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Mr. Jamieson: In the last five years one major road development has not been the subject of a public inquiryM11 Stansted Slips. As there were no unresolved objections to the scheme, a public inquiry was not required.
Mr. Jamieson: The Government's consultation paper"Devolving Decision Making: A Consultation on Regional Funding Allocations"set out our proposals to establish regional transport funding allocations.
The consultation paper explained that the proposed regional transport funding allocations would initially bring together capital funding projected for major schemes (generally costing over £5 million each) under the Local Transport Plan (LTP) system and for major Highways Agency schemes, other than those on routes
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of national and international significance. To be regarded as being of national and international significance, a route has to satisfy all the following criteria:
These proposals will not lead to a downgrading in the importance of certain routes. The proposed regional funding allocations will give regions a far stronger base on which to plan, and will enable them to contribute to decisions that better reflect regional priorities.
Mr. Laurence Robertson: To ask the Secretary of State for Transport if he will make a statement on the working of the regional decision-making process in relation to the roads programme, with particular reference to the south-west. 
Mr. Jamieson [holding answer 18 January 2005]: The detailed arrangements for the submission of advice to the Department from the region on the prioritisation of road schemes in their area will be announced in due course and will be subject to the outcome of the current consultation about long term funding guidelines. Copies of the consultation document "Devolving decision making: a consultation on regional funding allocations" are available in the House Libraries. We look forward to receiving the views of regional and local bodies in the south-west and other regions on the consultation document.
Under the proposals in the document, the Regional Assembly and the Regional Development Agency in each region would advise on the relative priority of road schemes alongside other transport proposals in the region and on the basis of long term regional funding guidelines. These bodies would be expected to consult widely within the region, including with local transport authorities, in framing their advice on priorities.
The Department for Transport has not undertaken any analysis of the cost to the economy of the disruption to traffic caused by the State Opening of Parliament. It is thought to be minimal.
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|Department||London||All areas||Percentage London|
|Home Office main (excluding agencies)||11,500||18,780||61|
|Criminal Records Bureau||0||340||0|
|Forensic Science Service||730||2,450||29.8|
|United Kingdom Passport Agency||570||2,450||23.3|
|Assets Recovery Agency||60||90||66.7|
|HM Prison Service||6,200||45,290||13.7|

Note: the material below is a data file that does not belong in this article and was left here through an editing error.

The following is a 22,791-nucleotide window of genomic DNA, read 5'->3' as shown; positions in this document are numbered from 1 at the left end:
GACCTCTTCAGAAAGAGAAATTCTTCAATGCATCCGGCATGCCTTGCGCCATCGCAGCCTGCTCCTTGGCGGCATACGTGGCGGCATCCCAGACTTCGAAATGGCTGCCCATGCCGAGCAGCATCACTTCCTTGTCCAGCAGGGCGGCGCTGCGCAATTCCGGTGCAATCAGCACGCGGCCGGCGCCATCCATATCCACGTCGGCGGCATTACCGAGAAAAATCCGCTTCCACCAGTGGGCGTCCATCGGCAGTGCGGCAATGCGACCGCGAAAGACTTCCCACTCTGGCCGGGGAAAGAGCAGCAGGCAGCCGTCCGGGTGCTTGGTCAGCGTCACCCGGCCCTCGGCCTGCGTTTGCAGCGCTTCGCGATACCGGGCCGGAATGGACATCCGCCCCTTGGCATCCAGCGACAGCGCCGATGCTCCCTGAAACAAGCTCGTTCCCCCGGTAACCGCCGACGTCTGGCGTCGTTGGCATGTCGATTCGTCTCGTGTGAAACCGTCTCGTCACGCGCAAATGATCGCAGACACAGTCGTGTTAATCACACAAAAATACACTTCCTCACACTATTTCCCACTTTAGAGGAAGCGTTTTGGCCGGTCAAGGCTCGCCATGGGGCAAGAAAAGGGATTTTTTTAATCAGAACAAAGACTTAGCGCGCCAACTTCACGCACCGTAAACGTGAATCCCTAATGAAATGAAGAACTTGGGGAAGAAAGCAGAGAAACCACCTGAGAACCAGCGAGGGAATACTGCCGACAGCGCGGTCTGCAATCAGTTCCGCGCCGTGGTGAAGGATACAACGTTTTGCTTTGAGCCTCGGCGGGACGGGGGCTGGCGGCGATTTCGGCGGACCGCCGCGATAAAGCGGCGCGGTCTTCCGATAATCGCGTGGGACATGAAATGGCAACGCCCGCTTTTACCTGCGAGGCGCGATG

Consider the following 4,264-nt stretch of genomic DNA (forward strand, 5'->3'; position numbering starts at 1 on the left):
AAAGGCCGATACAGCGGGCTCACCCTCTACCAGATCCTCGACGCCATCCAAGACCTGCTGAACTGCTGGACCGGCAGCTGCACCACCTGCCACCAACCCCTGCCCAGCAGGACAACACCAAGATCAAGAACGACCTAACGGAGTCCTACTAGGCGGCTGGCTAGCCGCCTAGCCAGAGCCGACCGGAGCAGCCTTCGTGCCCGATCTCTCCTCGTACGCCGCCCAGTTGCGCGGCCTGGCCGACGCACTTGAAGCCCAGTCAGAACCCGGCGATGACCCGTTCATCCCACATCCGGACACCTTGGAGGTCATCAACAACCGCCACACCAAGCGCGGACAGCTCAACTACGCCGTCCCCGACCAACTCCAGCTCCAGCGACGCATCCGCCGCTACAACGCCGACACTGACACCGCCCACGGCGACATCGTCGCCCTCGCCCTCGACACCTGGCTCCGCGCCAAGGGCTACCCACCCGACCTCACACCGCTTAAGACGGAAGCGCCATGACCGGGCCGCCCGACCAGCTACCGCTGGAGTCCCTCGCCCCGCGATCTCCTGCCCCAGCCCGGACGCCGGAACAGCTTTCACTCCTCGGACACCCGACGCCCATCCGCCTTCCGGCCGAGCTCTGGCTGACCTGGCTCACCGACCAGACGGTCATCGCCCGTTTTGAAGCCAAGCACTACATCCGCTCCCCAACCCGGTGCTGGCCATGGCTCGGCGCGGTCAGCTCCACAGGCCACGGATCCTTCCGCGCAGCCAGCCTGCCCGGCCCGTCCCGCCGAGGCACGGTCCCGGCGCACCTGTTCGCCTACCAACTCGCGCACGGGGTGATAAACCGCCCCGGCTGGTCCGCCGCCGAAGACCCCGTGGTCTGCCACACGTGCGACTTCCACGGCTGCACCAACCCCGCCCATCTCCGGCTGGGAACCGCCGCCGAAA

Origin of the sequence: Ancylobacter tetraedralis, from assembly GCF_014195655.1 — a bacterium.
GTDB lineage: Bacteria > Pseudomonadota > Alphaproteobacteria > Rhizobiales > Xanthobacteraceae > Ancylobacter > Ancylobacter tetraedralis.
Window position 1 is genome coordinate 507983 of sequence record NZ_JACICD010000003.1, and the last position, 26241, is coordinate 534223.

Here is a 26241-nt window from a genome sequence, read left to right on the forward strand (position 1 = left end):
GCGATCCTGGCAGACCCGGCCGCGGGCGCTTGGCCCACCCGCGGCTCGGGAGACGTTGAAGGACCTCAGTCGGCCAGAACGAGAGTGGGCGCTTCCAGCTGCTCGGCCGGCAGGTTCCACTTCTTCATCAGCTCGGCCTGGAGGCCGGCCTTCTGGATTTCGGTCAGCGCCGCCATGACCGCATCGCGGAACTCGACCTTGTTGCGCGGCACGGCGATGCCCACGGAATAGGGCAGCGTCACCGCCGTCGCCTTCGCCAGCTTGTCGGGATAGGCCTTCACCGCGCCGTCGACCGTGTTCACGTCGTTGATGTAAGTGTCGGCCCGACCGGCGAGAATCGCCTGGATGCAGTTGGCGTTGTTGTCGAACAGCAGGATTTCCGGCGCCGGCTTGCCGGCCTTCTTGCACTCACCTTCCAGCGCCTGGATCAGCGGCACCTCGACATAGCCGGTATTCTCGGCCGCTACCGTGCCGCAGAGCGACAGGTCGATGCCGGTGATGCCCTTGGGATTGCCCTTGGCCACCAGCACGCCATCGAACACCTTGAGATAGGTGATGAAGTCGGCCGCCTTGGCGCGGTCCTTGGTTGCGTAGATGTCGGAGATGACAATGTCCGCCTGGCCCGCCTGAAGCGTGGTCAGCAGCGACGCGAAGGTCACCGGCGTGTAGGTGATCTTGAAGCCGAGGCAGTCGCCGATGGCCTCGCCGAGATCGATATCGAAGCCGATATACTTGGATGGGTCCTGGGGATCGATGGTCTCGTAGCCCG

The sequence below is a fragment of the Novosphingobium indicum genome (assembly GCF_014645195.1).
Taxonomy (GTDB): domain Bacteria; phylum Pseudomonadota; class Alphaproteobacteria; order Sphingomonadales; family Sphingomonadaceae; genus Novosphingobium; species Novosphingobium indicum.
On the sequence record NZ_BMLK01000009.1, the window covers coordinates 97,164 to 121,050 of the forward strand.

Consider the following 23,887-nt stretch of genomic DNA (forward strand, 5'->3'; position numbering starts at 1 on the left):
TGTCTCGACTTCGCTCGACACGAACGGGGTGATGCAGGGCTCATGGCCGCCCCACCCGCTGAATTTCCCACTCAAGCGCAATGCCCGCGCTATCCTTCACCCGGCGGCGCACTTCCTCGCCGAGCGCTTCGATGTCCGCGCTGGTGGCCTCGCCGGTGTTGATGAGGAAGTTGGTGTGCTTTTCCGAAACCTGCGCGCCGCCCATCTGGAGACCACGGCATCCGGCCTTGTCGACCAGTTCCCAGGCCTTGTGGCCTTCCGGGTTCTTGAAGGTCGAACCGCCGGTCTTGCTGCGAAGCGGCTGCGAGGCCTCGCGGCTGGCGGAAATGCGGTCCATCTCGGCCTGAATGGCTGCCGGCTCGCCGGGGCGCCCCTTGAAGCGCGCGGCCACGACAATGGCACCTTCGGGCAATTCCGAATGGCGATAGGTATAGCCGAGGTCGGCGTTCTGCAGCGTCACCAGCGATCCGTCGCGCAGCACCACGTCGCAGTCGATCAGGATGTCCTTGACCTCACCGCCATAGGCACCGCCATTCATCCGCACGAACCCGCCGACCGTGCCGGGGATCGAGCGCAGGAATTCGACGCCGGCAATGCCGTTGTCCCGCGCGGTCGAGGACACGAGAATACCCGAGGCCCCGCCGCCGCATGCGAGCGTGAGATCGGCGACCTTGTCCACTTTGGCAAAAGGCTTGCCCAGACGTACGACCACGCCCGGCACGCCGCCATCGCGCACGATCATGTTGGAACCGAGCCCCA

|Grand total Home Office||19,210||69,940||27.5|
Mr. Lilley: To ask the Secretary of State for the Home Department how many fingerprint reading machines linked to the National Fingerprint Register are operated by police forces in the UK; and how many checks were carried out in each year since these machines became available. 
Caroline Flint [holding answer 10 January 2005]: At present there are 198 Livescan Units in use in police forces in England and Wales, linked to the National Automated Fingerprint Identification System (NAFIS) to take fingerprints from arrestees.
2 A "submission" is where the prints take from the-person in custody, is recorded on the NAFIS database and creates a Police National Computer (PNC) record. This process still includes an identity check.
I understand from the Scottish Executive that police forces in Scotland started using Livescan Units in August 1997. There are now 33 Livescan Units in use by Scottish forces.
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|200405 (to 31 December 2004)||54,638|
The Police Service of Northern Ireland is currently piloting the use of Livescan technology. One machine has been installed at a police station in Belfast, and has been operational since 4 October 2004. Between 4 October 2004 and 10 January 2005 this machine handled 200 identity checks and submissions. The results of the pilot scheme will be analysed and decisions on expanding the use of the technology will be taken in light of that analysis.
On 19 October 2004 I spoke at the 400th anniversary celebration of the installation of the Guru Granth Sahib in the House of Lords on behalf of my right hon. Friend the former Home Secretary member for Sheffield Brightside (David Blunkett).
I have twice met a senior representative of the British Sikh Consultative Forum. On a number of occasions I have met Dr. Indarjit Singh, a prominent figure within the Sikh community and a member of the Steering Group for the Review of the Government's engagement with faith communities, which I chaired.
My predecessor, Lord Filkin, visited a Sikh temple in Birmingham in February 2003. He had a meeting with representatives of various Sikh groupings in July 2002 and dinner with the Sikh Human Rights Group in March 2002
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